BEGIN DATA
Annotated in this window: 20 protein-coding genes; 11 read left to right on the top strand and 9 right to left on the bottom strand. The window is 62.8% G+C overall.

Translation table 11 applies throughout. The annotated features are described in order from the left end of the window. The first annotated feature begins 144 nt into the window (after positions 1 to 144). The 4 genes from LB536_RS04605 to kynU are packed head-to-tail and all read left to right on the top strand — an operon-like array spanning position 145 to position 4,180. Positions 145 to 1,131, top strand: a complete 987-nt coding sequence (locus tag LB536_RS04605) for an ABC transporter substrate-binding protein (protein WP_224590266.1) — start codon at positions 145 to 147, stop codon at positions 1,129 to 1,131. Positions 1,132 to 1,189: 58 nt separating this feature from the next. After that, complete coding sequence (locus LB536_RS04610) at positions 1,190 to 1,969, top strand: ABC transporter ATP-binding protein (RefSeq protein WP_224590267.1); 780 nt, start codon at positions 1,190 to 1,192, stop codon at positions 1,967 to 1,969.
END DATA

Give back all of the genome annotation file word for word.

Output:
Annotated in this window: 20 protein-coding genes; 11 read left to right on the top strand and 9 right to left on the bottom strand. The window is 62.8% G+C overall.

Translation table 11 applies throughout. The annotated features are described in order from the left end of the window. The first annotated feature begins 144 nt into the window (after positions 1 to 144). The 4 genes from LB536_RS04605 to kynU are packed head-to-tail and all read left to right on the top strand — an operon-like array spanning position 145 to position 4,180. Positions 145 to 1,131, top strand: a complete 987-nt coding sequence (locus tag LB536_RS04605) for an ABC transporter substrate-binding protein (protein WP_224590266.1) — start codon at positions 145 to 147, stop codon at positions 1,129 to 1,131. Positions 1,132 to 1,189: 58 nt separating this feature from the next. After that, complete coding sequence (locus LB536_RS04610) at positions 1,190 to 1,969, top strand: ABC transporter ATP-binding protein (RefSeq protein WP_224590267.1); 780 nt, start codon at positions 1,190 to 1,192, stop codon at positions 1,967 to 1,969.